A representative of the US Copyright Office told Ribeiro’s attorney that the actor’s attempt to secure the rights to the dance is being denied. The representative also said that Alfonso’s […]
A representative of the US Copyright Office told Ribeiro’s attorney that the actor’s attempt to secure the rights to the dance is being denied. The representative also said that Alfonso’s dance amounts to nothing more than a “simple dance routine.” The office went on in detail to describe exactly why the dance was not copyrightable (see here).
The office claimed that:
“The combination of these three dance steps is a simple routine that is not registrable as a choreographic work.”
Ribeiro first filed a lawsuit against Epic Games in 2018 claiming that the wildly popular game Fortnite had used the dance without his permission as part of their emote library. The response by the US Copyright Office is a major blow to the case outright stating that “…individual movements or dance steps by themselves are not copyrightable…”. Alfonso Ribeiro also opened a lawsuit against Take-Two Interactive, makers of NBA2K for the same reasons.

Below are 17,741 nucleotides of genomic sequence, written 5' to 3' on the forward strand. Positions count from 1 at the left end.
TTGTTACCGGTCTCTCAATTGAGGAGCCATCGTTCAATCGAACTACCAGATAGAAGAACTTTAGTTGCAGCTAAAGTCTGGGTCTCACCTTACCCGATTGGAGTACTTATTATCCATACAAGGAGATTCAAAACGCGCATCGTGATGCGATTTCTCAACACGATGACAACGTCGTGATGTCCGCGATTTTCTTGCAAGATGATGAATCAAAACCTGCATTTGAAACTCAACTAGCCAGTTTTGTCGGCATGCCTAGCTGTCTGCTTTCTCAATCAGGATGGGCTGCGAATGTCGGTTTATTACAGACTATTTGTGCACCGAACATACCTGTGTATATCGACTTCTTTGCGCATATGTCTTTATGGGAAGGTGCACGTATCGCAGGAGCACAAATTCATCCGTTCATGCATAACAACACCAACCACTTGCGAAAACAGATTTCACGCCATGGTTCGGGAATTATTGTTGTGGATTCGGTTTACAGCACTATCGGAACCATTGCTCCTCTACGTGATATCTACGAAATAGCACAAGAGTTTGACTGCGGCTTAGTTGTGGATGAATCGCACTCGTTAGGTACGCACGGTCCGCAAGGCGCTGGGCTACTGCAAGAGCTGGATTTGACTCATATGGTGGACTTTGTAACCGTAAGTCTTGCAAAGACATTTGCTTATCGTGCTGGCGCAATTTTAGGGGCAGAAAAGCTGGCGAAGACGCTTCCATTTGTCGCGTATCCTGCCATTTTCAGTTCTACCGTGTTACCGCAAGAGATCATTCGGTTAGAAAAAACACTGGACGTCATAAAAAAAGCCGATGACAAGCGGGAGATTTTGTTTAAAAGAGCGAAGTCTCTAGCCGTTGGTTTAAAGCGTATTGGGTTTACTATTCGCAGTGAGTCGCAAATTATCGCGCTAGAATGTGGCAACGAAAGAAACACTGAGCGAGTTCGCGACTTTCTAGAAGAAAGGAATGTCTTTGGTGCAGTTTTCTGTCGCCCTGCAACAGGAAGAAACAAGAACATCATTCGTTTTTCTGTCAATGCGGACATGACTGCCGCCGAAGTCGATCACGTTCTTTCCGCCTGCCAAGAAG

While this does seem like the final nail in the coffin for Ribeiro’s cases, the U.S. Supreme Court is currently sorting out prerequisites for copyright litigation. We will keep up with the latest info for this story, and will cover it as soon as it breaks.
What do you think about the cases opened against Fortnite and NBA2K? Does Alfonso have a shot? Let us know in the comments!